Horrible. Dirty. A dump.
Commuters going through the city’s Penn Station have choice words for it, none of them good. So plans announced this week that would widen concourses, raise ceilings and create a sparkling, light-filled waiting area across the street were greeted with cautious approval — and skepticism about whether the long-talked-about effort at the nation’s busiest train station would come to fruition.
“I think anything would be an improvement,” said attorney Brigit Zahler, who splits her time between Red Bank, New Jersey, and West Islip, on Long Island, east of New York.
She said she’s been going through Penn Station daily for more than a decade.
“It’s horrible. I literally hate coming here,” she said Wednesday as she sat on her backpack because there was nowhere else to sit. “It’s everything that’s bad about the city: It’s too crowded, there’s not enough exits … and it’s ugly.”
Gov. Andrew Cuomo shared that sentiment when he announced the plan and its contractors on Tuesday.
“It is dirty, it is dingy, it is dark, and that is not what New York is all about,” said Cuomo, a Democrat.
The plans call for the construction of a new train hall in the historic James A. Farley Post Office across the street. The hall, to be named the Daniel Patrick Moynihan Train Hall in honor of the late U.S. senator, would have dining and retail options and office space.
The underground maze of concourses that is the current Penn Station would be rebuilt, according to the plans. While it won’t be possible to bring in natural light, Cuomo said, the ceilings would be raised to 18 feet, and LED screens looking like a cloud-filled blue sky would be installed. The concourse, which commuter Anthony Lee likened to the running of the bulls in Pamplona, Spain, during rush hour, would be widened.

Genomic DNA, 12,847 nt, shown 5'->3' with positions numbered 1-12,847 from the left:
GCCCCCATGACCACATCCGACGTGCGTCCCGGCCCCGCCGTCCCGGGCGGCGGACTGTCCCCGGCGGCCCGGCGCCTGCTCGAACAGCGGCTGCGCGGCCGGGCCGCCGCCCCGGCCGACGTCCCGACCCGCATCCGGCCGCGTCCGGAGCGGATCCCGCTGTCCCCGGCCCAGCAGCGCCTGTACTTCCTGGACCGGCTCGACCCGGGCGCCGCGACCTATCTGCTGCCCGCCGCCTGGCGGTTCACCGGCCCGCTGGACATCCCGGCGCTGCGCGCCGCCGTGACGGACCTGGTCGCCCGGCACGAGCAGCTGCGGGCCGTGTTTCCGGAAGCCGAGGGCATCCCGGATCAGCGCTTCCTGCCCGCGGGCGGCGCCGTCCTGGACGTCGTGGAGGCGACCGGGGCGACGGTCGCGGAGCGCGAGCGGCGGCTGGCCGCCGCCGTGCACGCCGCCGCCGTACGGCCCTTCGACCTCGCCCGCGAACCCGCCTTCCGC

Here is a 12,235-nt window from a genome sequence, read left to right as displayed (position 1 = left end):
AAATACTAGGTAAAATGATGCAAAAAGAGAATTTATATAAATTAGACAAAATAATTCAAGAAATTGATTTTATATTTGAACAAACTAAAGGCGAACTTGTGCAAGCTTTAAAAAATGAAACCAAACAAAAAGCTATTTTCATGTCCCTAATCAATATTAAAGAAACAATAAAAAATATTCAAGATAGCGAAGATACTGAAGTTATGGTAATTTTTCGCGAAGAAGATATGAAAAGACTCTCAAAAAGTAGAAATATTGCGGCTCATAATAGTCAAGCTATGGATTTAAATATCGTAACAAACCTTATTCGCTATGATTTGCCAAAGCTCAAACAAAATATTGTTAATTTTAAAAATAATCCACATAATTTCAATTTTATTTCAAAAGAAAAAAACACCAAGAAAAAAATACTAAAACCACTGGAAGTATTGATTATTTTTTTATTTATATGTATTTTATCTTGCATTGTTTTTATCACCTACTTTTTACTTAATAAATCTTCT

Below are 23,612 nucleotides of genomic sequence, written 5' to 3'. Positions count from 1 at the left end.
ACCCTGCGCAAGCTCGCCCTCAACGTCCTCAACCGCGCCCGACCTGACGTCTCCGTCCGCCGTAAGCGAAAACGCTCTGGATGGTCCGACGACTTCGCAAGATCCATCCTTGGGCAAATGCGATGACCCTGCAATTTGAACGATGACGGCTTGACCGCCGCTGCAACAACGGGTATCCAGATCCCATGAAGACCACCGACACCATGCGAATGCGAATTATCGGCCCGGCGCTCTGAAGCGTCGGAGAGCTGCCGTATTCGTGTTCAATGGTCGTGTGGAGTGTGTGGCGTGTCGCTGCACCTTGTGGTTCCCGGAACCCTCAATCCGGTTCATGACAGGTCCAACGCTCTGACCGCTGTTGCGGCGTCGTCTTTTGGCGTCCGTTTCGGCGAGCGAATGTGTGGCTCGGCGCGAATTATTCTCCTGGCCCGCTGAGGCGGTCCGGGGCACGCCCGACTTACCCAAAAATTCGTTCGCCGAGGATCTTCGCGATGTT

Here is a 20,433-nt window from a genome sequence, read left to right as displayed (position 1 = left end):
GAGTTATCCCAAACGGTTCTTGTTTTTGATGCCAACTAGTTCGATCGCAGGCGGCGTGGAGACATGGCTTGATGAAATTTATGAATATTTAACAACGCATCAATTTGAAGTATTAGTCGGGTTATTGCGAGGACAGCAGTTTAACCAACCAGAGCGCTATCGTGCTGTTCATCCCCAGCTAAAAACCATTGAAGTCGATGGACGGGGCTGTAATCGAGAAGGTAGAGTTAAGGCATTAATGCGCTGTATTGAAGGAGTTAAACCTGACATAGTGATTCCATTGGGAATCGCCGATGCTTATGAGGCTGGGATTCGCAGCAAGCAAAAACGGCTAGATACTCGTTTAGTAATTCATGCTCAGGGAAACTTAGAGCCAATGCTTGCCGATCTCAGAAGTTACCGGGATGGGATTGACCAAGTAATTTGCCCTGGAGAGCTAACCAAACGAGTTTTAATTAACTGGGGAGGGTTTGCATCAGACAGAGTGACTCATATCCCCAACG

The project is priced at $1.6 billion, with a planned 2020 opening date.
Lee said he was skeptical of the project getting done, since it’s been talked about for years.
“For the volume of people that actually comes through here, I think something should have been done a very long time ago,” he said.
Penn Station has 650,000 daily passengers, three times the number it was designed for, on Amtrak, Long Island Rail Road and New Jersey Transit train lines.
The Moynihan hall plan had been contracted to developers Related Cos. and Vornado Realty Trust for more than a decade. That agreement was cut, but Related and Vornado were selected again for the latest iteration of the project, along with Skanska AB.
Yolanda Flores, of Babylon, on Long Island, has no intention of still living in the area by the time of the station project’s expected opening. And, after 39 years of living in New York, she still didn’t entirely believe it would happen. But it would be a good thing, the payroll manager said.
“For future generations,” she said, “that will be nice to come to New York City and be proud of Penn Station.”